Mucin-secreting tumors of the pancreas

D R Lichtenstein, D L Carr-Locke
Gastrointestinal Endoscopy Clinics of North America 1995, 5 (1): 237-58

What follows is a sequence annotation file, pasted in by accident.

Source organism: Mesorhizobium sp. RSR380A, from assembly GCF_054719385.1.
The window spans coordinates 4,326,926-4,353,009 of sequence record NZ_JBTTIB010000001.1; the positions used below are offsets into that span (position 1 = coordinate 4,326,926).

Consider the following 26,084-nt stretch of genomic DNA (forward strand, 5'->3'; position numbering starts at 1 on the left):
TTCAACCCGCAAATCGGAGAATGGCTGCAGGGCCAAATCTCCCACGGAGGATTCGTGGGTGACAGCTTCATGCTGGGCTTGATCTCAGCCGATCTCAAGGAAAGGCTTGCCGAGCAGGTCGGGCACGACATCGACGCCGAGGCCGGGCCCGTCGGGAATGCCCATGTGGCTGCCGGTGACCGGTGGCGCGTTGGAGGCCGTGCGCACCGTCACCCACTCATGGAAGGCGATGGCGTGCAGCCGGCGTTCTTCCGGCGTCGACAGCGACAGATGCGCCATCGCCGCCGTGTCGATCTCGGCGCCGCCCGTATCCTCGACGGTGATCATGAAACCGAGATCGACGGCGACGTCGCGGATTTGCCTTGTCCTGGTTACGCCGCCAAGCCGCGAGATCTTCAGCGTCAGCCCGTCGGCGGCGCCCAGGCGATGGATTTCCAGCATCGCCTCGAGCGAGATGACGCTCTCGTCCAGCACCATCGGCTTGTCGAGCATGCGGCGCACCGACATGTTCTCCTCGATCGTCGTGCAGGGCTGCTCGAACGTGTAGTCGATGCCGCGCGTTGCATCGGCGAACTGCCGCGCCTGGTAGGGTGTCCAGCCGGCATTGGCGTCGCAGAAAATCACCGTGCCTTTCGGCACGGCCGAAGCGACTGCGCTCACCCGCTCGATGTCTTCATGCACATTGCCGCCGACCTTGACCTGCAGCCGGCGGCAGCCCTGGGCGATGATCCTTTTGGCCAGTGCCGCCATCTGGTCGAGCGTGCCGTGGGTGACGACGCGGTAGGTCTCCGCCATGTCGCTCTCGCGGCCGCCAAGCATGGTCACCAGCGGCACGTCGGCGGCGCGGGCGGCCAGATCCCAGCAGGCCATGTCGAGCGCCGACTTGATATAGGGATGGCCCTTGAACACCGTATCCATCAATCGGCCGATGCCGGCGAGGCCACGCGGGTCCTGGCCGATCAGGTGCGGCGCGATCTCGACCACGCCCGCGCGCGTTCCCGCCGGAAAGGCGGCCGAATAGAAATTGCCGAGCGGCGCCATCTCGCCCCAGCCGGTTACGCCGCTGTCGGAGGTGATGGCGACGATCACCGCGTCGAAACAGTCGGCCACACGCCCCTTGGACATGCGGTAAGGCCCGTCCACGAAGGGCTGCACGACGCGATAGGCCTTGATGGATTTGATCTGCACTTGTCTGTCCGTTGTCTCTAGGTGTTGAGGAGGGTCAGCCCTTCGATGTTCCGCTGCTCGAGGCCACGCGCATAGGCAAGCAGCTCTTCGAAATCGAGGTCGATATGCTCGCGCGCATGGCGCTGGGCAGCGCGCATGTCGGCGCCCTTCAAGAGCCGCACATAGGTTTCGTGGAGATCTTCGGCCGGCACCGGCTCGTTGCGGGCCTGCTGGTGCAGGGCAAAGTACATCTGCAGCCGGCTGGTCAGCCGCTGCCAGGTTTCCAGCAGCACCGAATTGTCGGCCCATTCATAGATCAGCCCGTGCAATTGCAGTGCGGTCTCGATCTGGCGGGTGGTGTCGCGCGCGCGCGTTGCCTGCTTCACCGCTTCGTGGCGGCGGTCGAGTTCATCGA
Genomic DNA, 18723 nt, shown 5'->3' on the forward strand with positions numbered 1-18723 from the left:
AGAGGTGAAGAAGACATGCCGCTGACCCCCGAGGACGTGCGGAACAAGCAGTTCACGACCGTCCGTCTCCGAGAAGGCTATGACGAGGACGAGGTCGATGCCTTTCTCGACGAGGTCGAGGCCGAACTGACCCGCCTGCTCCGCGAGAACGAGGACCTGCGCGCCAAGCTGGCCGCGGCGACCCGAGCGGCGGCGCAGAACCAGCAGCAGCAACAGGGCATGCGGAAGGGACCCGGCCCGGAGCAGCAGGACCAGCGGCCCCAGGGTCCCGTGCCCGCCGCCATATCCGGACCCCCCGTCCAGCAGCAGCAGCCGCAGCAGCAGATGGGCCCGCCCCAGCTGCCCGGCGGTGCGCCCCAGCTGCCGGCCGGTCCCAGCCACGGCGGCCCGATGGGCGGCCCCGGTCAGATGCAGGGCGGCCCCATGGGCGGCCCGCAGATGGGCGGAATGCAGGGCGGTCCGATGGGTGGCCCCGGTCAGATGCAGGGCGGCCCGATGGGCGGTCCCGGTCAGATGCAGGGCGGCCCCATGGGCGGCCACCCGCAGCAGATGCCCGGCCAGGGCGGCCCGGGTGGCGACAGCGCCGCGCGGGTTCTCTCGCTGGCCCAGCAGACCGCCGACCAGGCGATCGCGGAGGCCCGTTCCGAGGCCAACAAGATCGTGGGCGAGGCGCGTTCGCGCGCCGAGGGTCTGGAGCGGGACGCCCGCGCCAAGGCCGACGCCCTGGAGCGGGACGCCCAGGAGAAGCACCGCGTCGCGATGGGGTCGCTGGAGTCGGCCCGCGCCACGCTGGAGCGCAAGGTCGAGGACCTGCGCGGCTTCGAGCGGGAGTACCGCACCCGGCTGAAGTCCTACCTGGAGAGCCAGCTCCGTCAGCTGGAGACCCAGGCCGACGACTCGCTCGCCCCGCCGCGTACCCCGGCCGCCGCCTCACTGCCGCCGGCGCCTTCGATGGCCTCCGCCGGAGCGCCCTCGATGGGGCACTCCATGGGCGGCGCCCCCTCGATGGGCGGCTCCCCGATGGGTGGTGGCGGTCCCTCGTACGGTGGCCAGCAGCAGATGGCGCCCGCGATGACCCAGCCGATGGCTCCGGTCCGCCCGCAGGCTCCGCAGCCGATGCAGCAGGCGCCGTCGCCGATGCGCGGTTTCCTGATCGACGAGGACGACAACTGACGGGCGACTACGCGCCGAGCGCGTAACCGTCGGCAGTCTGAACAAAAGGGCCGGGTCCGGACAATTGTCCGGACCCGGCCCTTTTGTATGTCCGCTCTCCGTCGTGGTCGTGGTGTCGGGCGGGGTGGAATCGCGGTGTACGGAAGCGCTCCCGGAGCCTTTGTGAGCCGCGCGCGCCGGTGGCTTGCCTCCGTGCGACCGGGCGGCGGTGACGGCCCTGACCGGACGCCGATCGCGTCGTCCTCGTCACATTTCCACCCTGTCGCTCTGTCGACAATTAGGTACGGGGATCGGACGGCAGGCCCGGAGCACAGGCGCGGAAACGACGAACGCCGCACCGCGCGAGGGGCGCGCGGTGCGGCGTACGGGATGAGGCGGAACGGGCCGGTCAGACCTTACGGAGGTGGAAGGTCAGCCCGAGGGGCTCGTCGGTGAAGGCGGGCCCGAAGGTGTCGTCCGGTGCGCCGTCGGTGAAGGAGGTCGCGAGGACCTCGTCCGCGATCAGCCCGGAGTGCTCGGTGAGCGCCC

Mucinous pancreatic neoplasms present diagnostic and therapeutic challenges. These tumors behave in an indolent nature, with frequent overlap of symptoms and radiographic appearance with other forms of pancreatic cysts, pseudocysts, and malignancy. Some authors propose that all mucin-producing tumors of the pancreas are variants of the same basic entity and have subclassified them on the basis of their predominant location within the pancreas. These disorders must be considered in the evaluation of chronic abdominal pain, particularly in the presence of a cystic pancreatic lesion or when associated with idiopathic chronic or acute recurrent pancreatitis. The clinicopathologic features of IMHN overlap to a great extent with classic mucinous cystic neoplasms but are different significantly enough to be distinct clinical entities. These tumors originate from the pancreatic duct epithelium, produce mucin, demonstrate a papillary growth pattern, and are considered premalignant or frankly malignant at the time of diagnosis. Both lesions biologically are much less aggressive than that of pancreatic ductal adenocarcinoma and appear to infiltrate peripancreatic tissue and to metastasize to lymph nodes or other adjacent structures late in the course of disease. Nevertheless, IMHNs are located primarily in the head of the pancreas, commonly affect elderly men, and present clinically with obstructive pancreatitis, often leading to pancreatic insufficiency, whereas mucinous cystic neoplasms are more likely to develop in the pancreatic body or tail, predominate in young women, and present with symptoms referable to tumor compression of adjacent structures. The location of the lesion is the primary differentiating feature because the lining epithelium of the two tumor types is indistinguishable pathologically. In mucinous cystic tumors, the mucus is secreted and retained within the cyst lumen because of the absence of communication between the cyst and the main pancreatic duct. In contrast, mucus produced in MDE flows into the main pancreatic duct, resulting in obstructive pancreatitis and, ultimately, dilatation of the pancreatic duct. Intraductal mucus provides an important clue to the diagnosis of intraductal pancreatic neoplasms and, whenever present, should prompt an aggressive diagnostic evaluation. Both lesions are managed by resectional surgery because the opportunity for cure is high in the absence of metastatic disease.

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